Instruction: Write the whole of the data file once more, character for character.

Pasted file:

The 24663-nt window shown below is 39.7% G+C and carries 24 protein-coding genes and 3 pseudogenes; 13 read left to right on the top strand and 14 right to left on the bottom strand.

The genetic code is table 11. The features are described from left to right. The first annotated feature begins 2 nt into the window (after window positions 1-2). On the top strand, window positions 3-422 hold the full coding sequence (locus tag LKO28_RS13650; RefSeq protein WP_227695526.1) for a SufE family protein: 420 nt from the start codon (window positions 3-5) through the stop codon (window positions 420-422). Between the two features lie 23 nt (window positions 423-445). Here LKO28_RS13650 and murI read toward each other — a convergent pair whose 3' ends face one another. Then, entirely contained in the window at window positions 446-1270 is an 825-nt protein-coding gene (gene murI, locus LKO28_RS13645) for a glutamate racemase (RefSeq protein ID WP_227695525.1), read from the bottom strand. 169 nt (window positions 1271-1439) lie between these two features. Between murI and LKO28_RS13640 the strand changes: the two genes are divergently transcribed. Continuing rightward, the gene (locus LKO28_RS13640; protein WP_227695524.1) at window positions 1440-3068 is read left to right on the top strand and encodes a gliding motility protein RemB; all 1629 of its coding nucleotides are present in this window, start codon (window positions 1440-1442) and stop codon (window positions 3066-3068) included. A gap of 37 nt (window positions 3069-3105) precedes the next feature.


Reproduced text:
The 24663-nt window shown below is 39.7% G+C and carries 24 protein-coding genes and 3 pseudogenes; 13 read left to right on the top strand and 14 right to left on the bottom strand.

The genetic code is table 11. The features are described from left to right. The first annotated feature begins 2 nt into the window (after window positions 1-2). On the top strand, window positions 3-422 hold the full coding sequence (locus tag LKO28_RS13650; RefSeq protein WP_227695526.1) for a SufE family protein: 420 nt from the start codon (window positions 3-5) through the stop codon (window positions 420-422). Between the two features lie 23 nt (window positions 423-445). Here LKO28_RS13650 and murI read toward each other — a convergent pair whose 3' ends face one another. Then, entirely contained in the window at window positions 446-1270 is an 825-nt protein-coding gene (gene murI, locus LKO28_RS13645) for a glutamate racemase (RefSeq protein ID WP_227695525.1), read from the bottom strand. 169 nt (window positions 1271-1439) lie between these two features. Between murI and LKO28_RS13640 the strand changes: the two genes are divergently transcribed. Continuing rightward, the gene (locus LKO28_RS13640; protein WP_227695524.1) at window positions 1440-3068 is read left to right on the top strand and encodes a gliding motility protein RemB; all 1629 of its coding nucleotides are present in this window, start codon (window positions 1440-1442) and stop codon (window positions 3066-3068) included. A gap of 37 nt (window positions 3069-3105) precedes the next feature.